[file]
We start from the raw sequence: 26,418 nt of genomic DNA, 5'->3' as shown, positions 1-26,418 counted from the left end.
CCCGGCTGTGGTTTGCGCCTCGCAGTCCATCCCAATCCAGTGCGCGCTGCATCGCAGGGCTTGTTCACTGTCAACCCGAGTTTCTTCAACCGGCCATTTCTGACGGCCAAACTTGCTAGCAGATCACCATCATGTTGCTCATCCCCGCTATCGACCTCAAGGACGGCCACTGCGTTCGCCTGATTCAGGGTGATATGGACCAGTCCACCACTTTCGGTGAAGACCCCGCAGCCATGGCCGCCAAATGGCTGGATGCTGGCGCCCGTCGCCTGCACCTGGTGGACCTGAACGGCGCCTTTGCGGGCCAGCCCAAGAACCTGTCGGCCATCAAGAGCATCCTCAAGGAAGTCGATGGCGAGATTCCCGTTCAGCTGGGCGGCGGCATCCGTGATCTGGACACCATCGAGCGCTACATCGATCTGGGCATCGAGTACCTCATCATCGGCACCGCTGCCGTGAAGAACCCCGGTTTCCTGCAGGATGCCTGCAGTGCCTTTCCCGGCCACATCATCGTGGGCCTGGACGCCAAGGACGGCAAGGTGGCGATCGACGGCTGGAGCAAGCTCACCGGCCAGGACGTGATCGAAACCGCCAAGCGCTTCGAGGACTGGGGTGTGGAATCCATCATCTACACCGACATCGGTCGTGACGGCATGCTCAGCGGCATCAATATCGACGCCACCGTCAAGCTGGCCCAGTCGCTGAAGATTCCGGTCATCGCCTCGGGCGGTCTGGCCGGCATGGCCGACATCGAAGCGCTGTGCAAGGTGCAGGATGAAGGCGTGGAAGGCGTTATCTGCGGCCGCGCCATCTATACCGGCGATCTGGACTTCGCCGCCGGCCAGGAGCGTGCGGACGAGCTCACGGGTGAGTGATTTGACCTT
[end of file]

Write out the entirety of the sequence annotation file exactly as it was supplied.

We start from the raw sequence: 26,418 nt of genomic DNA, 5'->3' as shown, positions 1-26,418 counted from the left end.
CCCGGCTGTGGTTTGCGCCTCGCAGTCCATCCCAATCCAGTGCGCGCTGCATCGCAGGGCTTGTTCACTGTCAACCCGAGTTTCTTCAACCGGCCATTTCTGACGGCCAAACTTGCTAGCAGATCACCATCATGTTGCTCATCCCCGCTATCGACCTCAAGGACGGCCACTGCGTTCGCCTGATTCAGGGTGATATGGACCAGTCCACCACTTTCGGTGAAGACCCCGCAGCCATGGCCGCCAAATGGCTGGATGCTGGCGCCCGTCGCCTGCACCTGGTGGACCTGAACGGCGCCTTTGCGGGCCAGCCCAAGAACCTGTCGGCCATCAAGAGCATCCTCAAGGAAGTCGATGGCGAGATTCCCGTTCAGCTGGGCGGCGGCATCCGTGATCTGGACACCATCGAGCGCTACATCGATCTGGGCATCGAGTACCTCATCATCGGCACCGCTGCCGTGAAGAACCCCGGTTTCCTGCAGGATGCCTGCAGTGCCTTTCCCGGCCACATCATCGTGGGCCTGGACGCCAAGGACGGCAAGGTGGCGATCGACGGCTGGAGCAAGCTCACCGGCCAGGACGTGATCGAAACCGCCAAGCGCTTCGAGGACTGGGGTGTGGAATCCATCATCTACACCGACATCGGTCGTGACGGCATGCTCAGCGGCATCAATATCGACGCCACCGTCAAGCTGGCCCAGTCGCTGAAGATTCCGGTCATCGCCTCGGGCGGTCTGGCCGGCATGGCCGACATCGAAGCGCTGTGCAAGGTGCAGGATGAAGGCGTGGAAGGCGTTATCTGCGGCCGCGCCATCTATACCGGCGATCTGGACTTCGCCGCCGGCCAGGAGCGTGCGGACGAGCTCACGGGTGAGTGATTTGACCTT